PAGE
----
Urban deer hunt angers Falls Church resident

WASHINGTON – Two days before the end of urban archery season, at least one resident of Falls Church, Va., is questioning why deer are allowed to be hunted in her neighborhood.

Virginia’s urban archery season is open to a select group of hunters who obtain special hunting permits to thin deer herds in urban areas, says Lee Walker, outreach director with the Department of Game and Inland Fisheries, the state agency which regulates hunting.

Designated hunting zones differ from county to county but can include public parks and private property. In Fairfax County, the urban hunting season stretches from January through April 26.

Falls Church resident and WUSA9 reporter Jessica Doyle tells WTOP that she found a deer dead in her back yard last week after a pair of hunters knocked on her door and asked to walk on her property to collect the animal.

They were hunters affiliated with the non-profit Suburban Whitetail Management of Northern Virginia, she says.

One of her neighbors had contacted the group to come and thin the deer population in the area, but that neighbor never told anyone else to be on the look out for hunters, Doyle says.

Doyle says she worries that her children, even herself, or neighbors working in their gardens are at risk of being hit by an arrow.

“I’m furious,” she says. “It doesn’t feel safe enough for me as a parent.”

So far, there have been no calls to re-evaluate the urban archery season. The state law permitting the practice has been upheld in the courts, she says.

Homes in Doyle’s neighborhood sit on quarter-acre lots and have wood areas behind them. Doyle’s property is near county-owned land, where she likes to go for walks with her 8-year-old daughter.

“We should know that there’s this potential danger.”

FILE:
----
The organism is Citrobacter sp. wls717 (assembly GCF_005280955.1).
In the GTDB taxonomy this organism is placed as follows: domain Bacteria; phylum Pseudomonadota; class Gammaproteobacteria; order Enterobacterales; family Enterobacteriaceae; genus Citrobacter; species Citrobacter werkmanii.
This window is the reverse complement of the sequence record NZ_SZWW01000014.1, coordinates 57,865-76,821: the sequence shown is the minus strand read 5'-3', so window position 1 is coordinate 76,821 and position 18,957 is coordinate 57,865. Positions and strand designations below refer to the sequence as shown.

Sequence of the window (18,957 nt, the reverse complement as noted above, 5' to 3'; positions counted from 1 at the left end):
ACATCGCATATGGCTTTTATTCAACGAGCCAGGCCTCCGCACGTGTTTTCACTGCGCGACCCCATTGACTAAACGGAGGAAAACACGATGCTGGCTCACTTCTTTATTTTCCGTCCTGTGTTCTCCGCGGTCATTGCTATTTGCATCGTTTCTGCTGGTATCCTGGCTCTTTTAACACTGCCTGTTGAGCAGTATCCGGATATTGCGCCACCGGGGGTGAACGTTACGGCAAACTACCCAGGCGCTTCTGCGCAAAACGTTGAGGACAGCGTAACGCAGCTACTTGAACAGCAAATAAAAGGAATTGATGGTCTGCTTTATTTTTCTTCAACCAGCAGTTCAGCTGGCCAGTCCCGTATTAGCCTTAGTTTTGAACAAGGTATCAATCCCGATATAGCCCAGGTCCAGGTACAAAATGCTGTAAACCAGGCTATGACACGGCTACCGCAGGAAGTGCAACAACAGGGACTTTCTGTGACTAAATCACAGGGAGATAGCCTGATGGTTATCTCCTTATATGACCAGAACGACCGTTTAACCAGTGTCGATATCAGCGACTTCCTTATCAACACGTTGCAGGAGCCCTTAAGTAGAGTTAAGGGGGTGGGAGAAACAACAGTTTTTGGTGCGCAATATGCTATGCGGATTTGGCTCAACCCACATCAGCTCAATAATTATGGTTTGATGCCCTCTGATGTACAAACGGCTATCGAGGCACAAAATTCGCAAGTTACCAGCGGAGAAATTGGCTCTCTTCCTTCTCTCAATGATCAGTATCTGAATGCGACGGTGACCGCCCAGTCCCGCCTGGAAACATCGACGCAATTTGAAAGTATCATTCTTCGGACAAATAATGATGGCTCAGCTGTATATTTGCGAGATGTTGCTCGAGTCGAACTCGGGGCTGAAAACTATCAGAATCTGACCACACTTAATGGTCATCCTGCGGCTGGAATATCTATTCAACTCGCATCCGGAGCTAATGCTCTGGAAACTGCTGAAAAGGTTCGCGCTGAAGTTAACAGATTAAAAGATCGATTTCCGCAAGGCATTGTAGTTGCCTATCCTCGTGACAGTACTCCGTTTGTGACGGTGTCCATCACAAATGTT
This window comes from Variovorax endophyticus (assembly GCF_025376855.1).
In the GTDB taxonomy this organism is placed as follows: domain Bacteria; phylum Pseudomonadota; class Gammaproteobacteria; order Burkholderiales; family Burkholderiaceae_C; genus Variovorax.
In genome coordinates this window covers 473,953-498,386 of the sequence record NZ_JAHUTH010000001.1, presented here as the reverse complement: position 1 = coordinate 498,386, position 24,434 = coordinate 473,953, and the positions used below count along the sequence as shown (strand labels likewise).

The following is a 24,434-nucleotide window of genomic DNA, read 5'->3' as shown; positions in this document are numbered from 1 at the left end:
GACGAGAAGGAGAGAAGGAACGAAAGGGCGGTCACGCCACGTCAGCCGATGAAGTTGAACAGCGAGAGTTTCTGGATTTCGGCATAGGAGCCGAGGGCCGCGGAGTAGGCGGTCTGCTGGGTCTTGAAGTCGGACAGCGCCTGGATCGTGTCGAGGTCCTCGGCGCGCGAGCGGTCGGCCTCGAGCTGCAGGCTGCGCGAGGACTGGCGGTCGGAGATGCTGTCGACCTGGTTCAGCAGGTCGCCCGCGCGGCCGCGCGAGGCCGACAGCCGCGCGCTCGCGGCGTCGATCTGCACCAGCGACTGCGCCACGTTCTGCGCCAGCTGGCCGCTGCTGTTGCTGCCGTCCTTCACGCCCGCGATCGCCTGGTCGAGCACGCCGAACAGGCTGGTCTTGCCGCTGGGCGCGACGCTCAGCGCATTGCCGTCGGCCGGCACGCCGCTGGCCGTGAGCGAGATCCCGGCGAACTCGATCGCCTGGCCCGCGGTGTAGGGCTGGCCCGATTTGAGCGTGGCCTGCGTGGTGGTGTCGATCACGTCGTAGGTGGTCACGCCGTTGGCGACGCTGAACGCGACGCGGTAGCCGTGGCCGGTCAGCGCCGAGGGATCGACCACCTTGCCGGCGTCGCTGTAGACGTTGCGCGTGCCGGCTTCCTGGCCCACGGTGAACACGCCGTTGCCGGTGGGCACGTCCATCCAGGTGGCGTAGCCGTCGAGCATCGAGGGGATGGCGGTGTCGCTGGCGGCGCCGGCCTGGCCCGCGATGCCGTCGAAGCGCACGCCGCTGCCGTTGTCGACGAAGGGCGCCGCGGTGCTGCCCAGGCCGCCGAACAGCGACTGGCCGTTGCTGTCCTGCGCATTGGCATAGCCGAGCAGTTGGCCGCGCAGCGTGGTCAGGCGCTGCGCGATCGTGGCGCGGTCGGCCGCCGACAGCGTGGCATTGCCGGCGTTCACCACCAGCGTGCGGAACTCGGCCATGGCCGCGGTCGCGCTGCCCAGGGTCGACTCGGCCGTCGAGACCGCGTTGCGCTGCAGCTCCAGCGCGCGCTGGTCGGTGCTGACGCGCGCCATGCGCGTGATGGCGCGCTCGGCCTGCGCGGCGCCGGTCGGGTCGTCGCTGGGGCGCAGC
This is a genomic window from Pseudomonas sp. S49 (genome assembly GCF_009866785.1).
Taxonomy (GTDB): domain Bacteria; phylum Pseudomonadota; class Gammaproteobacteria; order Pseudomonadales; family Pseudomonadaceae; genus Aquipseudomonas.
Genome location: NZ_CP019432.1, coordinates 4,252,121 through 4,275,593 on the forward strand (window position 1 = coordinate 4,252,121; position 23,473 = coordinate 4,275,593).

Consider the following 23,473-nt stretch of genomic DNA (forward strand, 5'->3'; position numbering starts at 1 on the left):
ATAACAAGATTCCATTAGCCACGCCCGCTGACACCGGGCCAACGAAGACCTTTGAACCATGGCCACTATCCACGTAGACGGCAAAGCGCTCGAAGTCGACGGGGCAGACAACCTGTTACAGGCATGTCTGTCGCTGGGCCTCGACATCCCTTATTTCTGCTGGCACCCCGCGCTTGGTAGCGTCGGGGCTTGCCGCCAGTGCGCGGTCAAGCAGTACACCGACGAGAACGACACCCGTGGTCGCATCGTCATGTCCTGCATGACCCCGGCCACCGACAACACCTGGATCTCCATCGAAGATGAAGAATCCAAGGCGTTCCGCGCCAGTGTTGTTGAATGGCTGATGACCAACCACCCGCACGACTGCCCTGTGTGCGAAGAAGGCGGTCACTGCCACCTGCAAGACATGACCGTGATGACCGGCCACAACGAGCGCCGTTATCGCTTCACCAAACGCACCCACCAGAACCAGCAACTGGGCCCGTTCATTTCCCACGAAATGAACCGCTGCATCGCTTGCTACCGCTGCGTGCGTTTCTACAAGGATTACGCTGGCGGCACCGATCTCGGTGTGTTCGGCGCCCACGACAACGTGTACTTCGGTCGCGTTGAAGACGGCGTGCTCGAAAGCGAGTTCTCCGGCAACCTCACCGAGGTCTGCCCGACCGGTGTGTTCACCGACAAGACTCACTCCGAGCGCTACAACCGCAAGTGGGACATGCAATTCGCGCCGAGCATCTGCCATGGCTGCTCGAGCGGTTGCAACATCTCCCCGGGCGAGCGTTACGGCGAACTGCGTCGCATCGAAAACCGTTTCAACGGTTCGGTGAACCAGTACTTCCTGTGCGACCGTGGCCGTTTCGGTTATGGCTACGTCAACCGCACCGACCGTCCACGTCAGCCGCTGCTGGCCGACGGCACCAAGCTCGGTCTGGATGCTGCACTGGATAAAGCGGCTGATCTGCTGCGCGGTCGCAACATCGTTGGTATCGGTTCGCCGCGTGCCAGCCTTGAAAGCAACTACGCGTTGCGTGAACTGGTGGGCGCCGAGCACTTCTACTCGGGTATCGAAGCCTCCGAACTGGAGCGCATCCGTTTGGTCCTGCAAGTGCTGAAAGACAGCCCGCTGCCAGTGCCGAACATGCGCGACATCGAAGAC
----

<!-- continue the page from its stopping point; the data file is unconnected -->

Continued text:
But Great Falls resident Jerry Peters tells WUSA9 that he supports the hunters’ efforts to control the deer population. The deer fall into pools, raid bird feeders and damage landscaping.

He says bow hunting is safe.

Walker, with the Game and Inland Fisheries, agrees the practice is safe. Bow hunting accidents are few statewide and typically involve hunters falling out of tree stands.

Bow hunting is used in urban areas because the bows are accurate, are used within close range – just 20 to 30 feet, and are quiet. They are also used because many cities and counties ban the use of firearms for hunting, Walker says.

The hunters who collected the deer from Doyle’s yard broke no laws, he says.

A conservation officer investigated Doyle’s complaint and determined the hunters had the proper permit. They shot the deer in a designated zone for urban hunting but the deer ran out of that area and into Doyle’s yard, Walker says.

“They out-compete for the amount of space they have to live in. They literally starve themselves to death or disease becomes an issue,” he says.

Overpopulated deer herds can also become nuisances to their human neighbors by eating rose bushes or running into traffic, he says.

“This is strictly a management tool … to reduce the deer population,” he says.

In 2012, bow hunters killed more than 1,200 deer on private property, according to Fairfax County.

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